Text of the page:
Directly at the market you will also find the Altenburger Spielkartenladen, according to their own statement “Germany’s largest and most beautiful playing card store”. If you look around the beautiful store, this may well be true. The store is run by Altenburger Tourismus GmbH, and the very friendly and helpful staff will give you any information you need on the subject of skat, including the playing card adventure trail.
Playing Card Adventure Trail
The Playing Card Experience Trail takes you through the history of playing card production at various stations. From April to October, you can take part in a guided tour on Wednesdays at 2 p.m. and 4 p.m. (both in German) or explore the trail on your own by following the signs scattered around the city. Alternatively, you can buy a deck of cards with all the clues at the playing card store.
German Skat Federation and International Skat Court
The German Skat Association, based at Am Markt 12, organizes and supervises the play of the 1st Bundesliga, the 2nd Bundesleagues and the regional leagues in team and individual competitions. There are even online competitions, senior and junior tournaments, cup competitions in tandem and mixed, and competitions for the blind and visually impaired. And then there is the International Skat Court, which has its headquarters in the Hotel am Roßplan 8. It watches over the observance of the skat rules and their observance by the referees. It decides on the interpretation of the skat rules, for example when it comes to questions like the following:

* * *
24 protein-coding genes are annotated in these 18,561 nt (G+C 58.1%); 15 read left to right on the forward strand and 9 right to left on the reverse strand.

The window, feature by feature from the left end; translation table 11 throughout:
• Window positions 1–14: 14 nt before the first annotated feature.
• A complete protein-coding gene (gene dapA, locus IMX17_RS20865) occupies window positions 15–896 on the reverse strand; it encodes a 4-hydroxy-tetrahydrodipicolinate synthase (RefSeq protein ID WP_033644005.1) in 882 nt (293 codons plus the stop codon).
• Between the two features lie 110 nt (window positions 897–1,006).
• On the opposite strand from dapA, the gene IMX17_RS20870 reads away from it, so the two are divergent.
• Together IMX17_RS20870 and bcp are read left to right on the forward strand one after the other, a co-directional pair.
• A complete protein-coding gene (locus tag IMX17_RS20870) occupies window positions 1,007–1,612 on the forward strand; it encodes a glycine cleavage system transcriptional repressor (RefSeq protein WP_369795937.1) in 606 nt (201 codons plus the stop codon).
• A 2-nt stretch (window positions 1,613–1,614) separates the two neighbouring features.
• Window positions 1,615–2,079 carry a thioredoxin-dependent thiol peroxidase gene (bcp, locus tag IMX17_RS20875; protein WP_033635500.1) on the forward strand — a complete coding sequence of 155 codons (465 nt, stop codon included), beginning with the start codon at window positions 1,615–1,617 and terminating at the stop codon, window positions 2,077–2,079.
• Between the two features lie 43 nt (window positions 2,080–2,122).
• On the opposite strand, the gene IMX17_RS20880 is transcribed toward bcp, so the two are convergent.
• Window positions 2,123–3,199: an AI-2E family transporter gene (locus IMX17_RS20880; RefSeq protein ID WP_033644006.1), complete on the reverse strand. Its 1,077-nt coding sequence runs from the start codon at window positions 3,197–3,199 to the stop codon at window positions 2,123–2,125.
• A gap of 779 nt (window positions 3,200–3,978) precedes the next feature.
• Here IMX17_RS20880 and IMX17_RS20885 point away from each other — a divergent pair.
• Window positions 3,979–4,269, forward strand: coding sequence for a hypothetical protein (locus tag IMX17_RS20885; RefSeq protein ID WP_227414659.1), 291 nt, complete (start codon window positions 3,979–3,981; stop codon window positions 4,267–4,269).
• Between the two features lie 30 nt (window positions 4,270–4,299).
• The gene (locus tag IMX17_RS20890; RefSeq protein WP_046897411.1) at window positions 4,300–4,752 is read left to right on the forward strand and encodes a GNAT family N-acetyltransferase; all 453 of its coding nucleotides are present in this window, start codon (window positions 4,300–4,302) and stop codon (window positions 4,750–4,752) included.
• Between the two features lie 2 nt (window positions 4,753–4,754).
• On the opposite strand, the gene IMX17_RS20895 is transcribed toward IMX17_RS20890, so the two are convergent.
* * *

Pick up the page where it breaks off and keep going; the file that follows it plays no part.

“After the middle hand and back hand have passed, the forehand announces the grand hand and plays out. The opponents then throw their cards together and immediately declare the game lost for the solo player with Tailor and Black because he did not bid “18”. Is Forehand allowed to play even without having bid “18” himself?”
The answer to this and other questions can be found on this website.
Skat also gave its name to the local soccer stadium. It used to be called Leninstadion and then Waldstadion and has a capacity of 25,000 spectators, an astonishing size for a town like Altenburg. The stadium is the largest in the Free State of Thuringia! It is named after its main sponsor, a branch of VR-Bank Altenburger Land eG. It’s name: “Deutsche Skatbank”.
Museums in Altenburg
There are other very interesting museums in Altenburg besides the Playing Card Museum, all of which can be counted among the most interesting Altenburg sights.